Glut of Stories

Jill Kismet

Summer has officially begun. It’s a Monday, but the Little Prince is not at school; there is no school to be had, and he is celebrating face-down in his pillows like any reasonable teenager. I think he and his sister are going to see Endgame today, but Im due for work–the first season of HOOD isn’t going to revise itself, more’s the pity.

I’m just waiting for breakfast to decide to settle before heading out on a run; when I come back there will be coffee. I’d have coffee first, but my mileage is going up, and that means there’s a chance of whatever’s in my stomach bouncing. I’d rather not waste the caffeine.

Anyway, there’s Season One to revised I have to make serious decisions about what to pursue next. There’s a nonfiction book or two I’d like to run down, and the second season of the serial, of course; but I also want to do something that pleases me and only me. It might be Hell Tide or maybe even Hell’s Acre (I sense a trend) or I might finish Lightning Bound or expand The Fool’s Assassin. An embarrassment of riches, to be sure.

I’m also reading Huckleberry Finn with the Princess. As in, we’re book-clubbing it, reading the Norton Critical edition (mostly because it has Toni Morrison’s wonderful 1996 introduction in the critical materials) and discussing as we go. This is going to be really fun.

I’d like to take more time off, but needs must when the devil drives and all that. Plus I was useless all last week after revising Poison Prince into first-draft status. The third book in that series is just going to kill me, I can tell. Anyway, it about took me down to mothballs. Besides, I get itchy when I’m not working.

And now I’m getting itchy with the need to run, too. So it’s off I go while it’s still cool and cloudy, to think about what I want to sample next in the big buffet. A glut of stories and only so many fingers to type them with; that’s the human condition.

Over and out.

Epic Fantasy Cake

The day I finished The Poison Prince‘s first-draft revision, I could not word. I was reduced to pointing and going, “The…the thing, that thing,” until one of the kids supplied the proper word. (Which is, not gonna lie, a type of hell for a writer, not to be able to find a damn word.)

So, of course, the Princess decided to bake me a cake. She even decorated it. “It’s a good chance to practice my tip work,” she said, modestly.” It was super tasty and I even had cake for breakfast the following morning.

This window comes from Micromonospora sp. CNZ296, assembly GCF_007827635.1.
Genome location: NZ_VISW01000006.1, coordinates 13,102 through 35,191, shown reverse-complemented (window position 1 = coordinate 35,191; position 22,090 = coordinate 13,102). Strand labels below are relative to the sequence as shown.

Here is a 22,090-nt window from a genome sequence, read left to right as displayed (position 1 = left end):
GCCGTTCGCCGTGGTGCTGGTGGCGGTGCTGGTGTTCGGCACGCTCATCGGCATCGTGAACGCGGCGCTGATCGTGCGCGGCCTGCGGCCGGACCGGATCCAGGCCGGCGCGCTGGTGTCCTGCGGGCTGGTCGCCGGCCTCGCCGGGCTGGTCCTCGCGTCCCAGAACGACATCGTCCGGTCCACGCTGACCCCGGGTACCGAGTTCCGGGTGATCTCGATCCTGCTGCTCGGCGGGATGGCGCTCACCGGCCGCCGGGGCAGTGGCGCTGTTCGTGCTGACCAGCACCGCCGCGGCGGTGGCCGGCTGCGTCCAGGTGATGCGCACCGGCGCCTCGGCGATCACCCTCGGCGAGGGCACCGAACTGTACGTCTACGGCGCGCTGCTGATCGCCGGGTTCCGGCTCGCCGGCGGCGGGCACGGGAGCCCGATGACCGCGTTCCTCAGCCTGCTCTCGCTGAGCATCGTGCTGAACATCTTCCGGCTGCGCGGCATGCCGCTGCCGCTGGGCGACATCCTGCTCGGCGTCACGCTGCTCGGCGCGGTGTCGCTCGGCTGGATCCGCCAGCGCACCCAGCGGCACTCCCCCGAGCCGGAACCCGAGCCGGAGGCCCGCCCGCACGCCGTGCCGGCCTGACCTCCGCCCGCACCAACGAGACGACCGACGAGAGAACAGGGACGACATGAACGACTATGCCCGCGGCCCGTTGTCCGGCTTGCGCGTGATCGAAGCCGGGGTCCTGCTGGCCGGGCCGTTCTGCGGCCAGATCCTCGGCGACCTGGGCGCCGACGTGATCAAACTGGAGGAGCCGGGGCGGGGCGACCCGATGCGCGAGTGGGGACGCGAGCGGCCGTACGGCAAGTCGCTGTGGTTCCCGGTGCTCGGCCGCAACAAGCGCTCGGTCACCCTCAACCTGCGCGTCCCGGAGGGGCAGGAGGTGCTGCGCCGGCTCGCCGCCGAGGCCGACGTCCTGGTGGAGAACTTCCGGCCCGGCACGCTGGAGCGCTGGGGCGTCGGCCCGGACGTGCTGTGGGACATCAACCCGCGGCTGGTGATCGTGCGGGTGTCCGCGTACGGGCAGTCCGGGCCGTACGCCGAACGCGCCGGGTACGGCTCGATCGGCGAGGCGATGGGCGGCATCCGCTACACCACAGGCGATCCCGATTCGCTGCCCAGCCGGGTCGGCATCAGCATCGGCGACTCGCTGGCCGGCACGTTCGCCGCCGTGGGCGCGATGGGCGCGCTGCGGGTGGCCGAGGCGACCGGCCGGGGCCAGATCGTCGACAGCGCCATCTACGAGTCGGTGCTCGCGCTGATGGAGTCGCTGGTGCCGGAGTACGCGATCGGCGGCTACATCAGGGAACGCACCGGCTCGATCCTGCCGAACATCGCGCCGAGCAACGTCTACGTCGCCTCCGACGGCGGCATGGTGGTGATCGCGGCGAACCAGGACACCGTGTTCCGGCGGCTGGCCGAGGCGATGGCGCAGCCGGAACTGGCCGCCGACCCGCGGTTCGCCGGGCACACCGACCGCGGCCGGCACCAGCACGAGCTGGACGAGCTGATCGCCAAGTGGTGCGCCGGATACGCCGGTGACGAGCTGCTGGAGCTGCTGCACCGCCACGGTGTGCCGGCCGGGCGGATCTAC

I love being a writer, but I love being a mother even more. It’s hard, sleep-deprived work in the beginning, but the rewards once one gets over the psychotic break induced by lack of REM are amazing.

Hives and HARMONY

I got out for a run while it was still cool this morning, or at least, cool-ish. Still, I couldn’t take the dogs; the poor things do even worse with heat than I do. They’re unhappy, but it’s better than them getting prostrated by the damn temperature.

They may also be cranky because I’m cranky, having awakened covered with hives. Last night I made the distinct mistake of drinking some red wine–a completely forgivable error, you know–and watching the Assassin’s Creed movie. Frankly, it would have been a lot better if the whole movie had been alt-history instead of alt-historical and modern uneasily bolted together. I could very much have watched a dirty Fassbender lisping Castilian all the way through, thank you and amen.

It still might have turned out all right, except the heat was really bad last night. Normally, up here in the PNW, the heat breaks in the evening and we get relatively cool nights. When that doesn’t happen, the cumulative stress makes my skin try to eat itself.

But it’s all good. I got out for a run and sweated out the worst of the stress, and have rinsed the rest off and made coffee. Even the bees were giving me somewhat of a wide berth today, bumbling over my hands and shoulders instead of nesting in my hair or trying to crawl into my mouth. Maybe they could smell the irritation coming off me in waves.